According to data by the Department for Promotion of Industry and Internal Trade (DPIIT), the inflow of Foreign direct investment (FDI) equity into India slumped by 60 percent to USD 6.56 billion (Rs 49,820 crore) in the 1st quarter of the financial year 2021.
Industries that attracted foreign inflows in the first quarter of 2020-21 comprised service sector (USD 1.14 billion), computer software and hardware (USD 1.06 billion), trading (USD 426 million), telecommunications (USD 2 million) and automobile (USD 326 million), according to the data.
during the first quarter of the financial year, Singapore rose up as the largest source of FDI in India with USD 1.82 billion capital infusion. It was followed by the Netherlands (USD 1.08 billion), Mauritius (USD 900 million), the US (USD 640 million), and Japan (USD 412 million).
States which attracted FDI during the period included Karnataka, Maharashtra, Delhi, Jharkhand and Gujarat.
During the first quarter of this financial year, the total FDI inflows, which include re-invested earnings, stood at USD 11.51 billion.
FDI is crucial because the country needs primary investments to overhaul its infrastructure sector to increase development.
Covid19 impact on FDI inflow
In India, the Foreign direct investment (FDI) dropped sharply in 2020 because of the effect of the coronavirus pandemic and the consequent lockdown measures, economic slowdown and a supply chain disruptions even as FDI inflows to Asia’s third-largest economy jumped over 20% to $51 billion in 2019, according to the United Nations Conference on Trade and Development (UNCTAD).
India jumped from 12th position in 2018 to 9th position in 2019 among the world’s largest FDI recipient, according to the latest World Investment Report 2020 by UNCTAD.
The biggest FDI host in India, specifically in the sub-region, with over 70% of the inner stock, the amount of greenfield investment declarations decreased by 4% in the first quarter of the fiscal, and M&As witnessed a contraction of 58%.”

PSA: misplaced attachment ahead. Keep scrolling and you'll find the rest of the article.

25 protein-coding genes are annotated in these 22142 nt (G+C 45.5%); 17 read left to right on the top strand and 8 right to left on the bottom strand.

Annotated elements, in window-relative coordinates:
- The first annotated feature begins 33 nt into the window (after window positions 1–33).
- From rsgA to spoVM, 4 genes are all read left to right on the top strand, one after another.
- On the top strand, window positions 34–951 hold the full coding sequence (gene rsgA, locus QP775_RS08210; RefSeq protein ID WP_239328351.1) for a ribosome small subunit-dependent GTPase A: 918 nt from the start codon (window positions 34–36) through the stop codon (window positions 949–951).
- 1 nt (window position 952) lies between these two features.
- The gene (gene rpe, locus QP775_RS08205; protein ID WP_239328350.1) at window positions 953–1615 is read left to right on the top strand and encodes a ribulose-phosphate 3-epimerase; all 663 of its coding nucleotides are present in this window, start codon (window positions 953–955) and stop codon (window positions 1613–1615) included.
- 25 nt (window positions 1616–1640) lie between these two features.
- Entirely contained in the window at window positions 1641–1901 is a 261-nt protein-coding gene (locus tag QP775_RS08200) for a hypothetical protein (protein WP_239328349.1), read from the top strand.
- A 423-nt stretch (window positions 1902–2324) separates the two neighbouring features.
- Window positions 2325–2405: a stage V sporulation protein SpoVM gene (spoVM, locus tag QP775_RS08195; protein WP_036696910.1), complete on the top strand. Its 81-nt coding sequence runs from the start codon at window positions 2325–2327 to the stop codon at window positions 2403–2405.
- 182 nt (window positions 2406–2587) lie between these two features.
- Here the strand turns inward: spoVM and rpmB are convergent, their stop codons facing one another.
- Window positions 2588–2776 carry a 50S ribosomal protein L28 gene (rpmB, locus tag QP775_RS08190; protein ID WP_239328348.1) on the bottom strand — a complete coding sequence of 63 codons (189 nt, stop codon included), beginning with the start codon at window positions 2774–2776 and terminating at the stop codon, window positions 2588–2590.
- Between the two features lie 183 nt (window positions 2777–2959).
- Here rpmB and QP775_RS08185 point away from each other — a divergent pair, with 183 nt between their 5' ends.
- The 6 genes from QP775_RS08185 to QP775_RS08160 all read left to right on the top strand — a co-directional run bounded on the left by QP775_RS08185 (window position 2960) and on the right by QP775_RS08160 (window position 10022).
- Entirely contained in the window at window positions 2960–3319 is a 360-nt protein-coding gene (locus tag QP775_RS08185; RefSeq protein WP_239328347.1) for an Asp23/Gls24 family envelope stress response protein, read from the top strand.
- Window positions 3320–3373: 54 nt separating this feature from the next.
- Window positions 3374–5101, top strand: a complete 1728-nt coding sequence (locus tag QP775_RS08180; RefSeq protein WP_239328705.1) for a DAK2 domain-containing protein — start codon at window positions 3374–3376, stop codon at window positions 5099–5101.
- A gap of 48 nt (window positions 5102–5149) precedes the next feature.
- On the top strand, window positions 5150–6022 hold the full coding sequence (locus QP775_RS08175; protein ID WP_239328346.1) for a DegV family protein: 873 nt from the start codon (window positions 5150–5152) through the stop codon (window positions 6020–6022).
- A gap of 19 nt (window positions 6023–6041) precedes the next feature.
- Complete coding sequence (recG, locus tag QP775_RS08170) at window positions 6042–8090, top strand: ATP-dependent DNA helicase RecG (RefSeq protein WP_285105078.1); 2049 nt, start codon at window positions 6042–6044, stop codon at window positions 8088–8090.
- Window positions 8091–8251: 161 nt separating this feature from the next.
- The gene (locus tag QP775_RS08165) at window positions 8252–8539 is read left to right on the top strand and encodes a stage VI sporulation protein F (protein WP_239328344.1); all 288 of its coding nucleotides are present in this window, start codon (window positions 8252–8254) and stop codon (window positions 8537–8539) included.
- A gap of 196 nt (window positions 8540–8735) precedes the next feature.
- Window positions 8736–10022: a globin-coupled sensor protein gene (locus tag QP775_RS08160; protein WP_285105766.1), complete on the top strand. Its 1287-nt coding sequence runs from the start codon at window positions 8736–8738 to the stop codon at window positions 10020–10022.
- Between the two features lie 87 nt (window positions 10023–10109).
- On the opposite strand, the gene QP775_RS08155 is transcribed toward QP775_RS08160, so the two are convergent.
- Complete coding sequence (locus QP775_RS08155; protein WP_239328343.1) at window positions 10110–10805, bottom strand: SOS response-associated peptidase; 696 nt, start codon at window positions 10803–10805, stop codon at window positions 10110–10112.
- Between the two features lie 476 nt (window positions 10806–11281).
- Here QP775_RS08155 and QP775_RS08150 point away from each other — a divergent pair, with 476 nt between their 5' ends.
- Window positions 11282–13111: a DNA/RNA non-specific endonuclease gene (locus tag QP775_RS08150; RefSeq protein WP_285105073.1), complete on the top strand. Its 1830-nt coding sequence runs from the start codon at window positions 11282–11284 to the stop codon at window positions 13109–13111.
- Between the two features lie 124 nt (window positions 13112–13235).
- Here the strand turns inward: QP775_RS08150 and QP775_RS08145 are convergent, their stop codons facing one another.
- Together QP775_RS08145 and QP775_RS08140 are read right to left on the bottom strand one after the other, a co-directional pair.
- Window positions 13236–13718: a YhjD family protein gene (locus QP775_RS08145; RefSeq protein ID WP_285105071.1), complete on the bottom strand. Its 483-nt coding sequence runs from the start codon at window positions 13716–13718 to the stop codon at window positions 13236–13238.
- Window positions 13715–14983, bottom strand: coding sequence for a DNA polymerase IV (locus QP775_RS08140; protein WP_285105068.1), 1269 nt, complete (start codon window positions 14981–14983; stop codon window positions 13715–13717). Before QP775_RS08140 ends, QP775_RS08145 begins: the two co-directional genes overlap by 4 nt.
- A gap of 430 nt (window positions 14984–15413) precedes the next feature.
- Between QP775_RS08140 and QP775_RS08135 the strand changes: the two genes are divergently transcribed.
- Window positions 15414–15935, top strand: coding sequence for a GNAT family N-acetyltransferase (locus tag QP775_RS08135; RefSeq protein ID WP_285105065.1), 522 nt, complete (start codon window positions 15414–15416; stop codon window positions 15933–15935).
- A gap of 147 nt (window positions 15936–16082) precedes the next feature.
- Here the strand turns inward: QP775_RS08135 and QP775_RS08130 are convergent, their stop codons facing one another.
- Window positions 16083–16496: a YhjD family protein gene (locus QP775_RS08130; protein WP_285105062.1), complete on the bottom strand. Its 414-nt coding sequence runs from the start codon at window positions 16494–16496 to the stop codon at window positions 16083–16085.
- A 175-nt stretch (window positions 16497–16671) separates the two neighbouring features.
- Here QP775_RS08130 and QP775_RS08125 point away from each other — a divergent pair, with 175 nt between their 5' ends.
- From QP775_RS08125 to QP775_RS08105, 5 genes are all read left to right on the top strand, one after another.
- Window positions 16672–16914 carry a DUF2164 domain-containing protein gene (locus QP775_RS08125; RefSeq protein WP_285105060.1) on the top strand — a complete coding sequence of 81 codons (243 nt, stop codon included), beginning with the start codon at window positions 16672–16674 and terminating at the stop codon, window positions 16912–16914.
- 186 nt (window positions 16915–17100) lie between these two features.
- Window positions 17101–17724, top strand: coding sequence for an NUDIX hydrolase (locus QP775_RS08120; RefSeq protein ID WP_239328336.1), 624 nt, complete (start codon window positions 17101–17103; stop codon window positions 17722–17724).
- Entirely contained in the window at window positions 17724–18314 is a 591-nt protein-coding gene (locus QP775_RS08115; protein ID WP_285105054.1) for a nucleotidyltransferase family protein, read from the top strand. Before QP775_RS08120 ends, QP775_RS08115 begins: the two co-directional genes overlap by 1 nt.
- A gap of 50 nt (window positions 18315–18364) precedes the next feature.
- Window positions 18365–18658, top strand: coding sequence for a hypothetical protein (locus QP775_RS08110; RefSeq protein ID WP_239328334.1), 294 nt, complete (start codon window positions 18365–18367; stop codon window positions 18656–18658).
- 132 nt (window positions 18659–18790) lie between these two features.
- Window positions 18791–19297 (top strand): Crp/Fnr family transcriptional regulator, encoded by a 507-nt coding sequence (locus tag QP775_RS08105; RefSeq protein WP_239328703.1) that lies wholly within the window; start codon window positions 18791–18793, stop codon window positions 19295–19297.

Still, according to UNCTAD, India’s economy could come out as the most resilient in the region. “In India FDI has always been on a long-term growth movement. Optimistic, albeit lower, economic improvement in the post-pandemic interval and India’s huge market will proceed to entice market-seeking investments in India.
Global FDI flows according to the report is projected to fell by up to 40% in 2020, from their $1.54 trillion value in 2019. This will pull down FDI below $1 trillion for the first time since 2005. Also, the FDI is forecasted to dwindle by a further 5% to 10% in 2021 and to initiate a recovery in 2022.
In 2019, Global FDI flows increased slightly, following the significant reductions reported in 2017 and 2018. At $1.54 trillion, inflows were 3% up. The rise in FDI was mainly the result of higher flows to developed economies, as the impact of the 2017 tax reforms in the United States waned.
India require 50-60 lakh crore to reinforce from COVID-hit economy
India needs foreign direct investments worth Rs 50 to 60 lakh crore and the money can be tapped mainly through infrastructure projects as well as the MSME sector to accelerate the wheels of the coronavirus-hit economy, says the Union minister Nitin Gadkari.
Emphasizing that at this juncture Foreign Direct Investment (FDI) is the need of the hour, the senior minister said such funds would benefit the country as there is a need for pumping in liquidity into the market.
Economic activities have been significantly disrupted in the wake of the pandemic and subsequent lockdowns that were in place to curb the spreading of infections.
“Country at this juncture needs liquidity. Without liquidity, our economy’s wheel will not accelerate… Rs 50-60 lakh crore foreign investment is needed in the country under present circumstances to boost the economy,” the Road Transport, Highways and MSME Minister told PTI in an interview.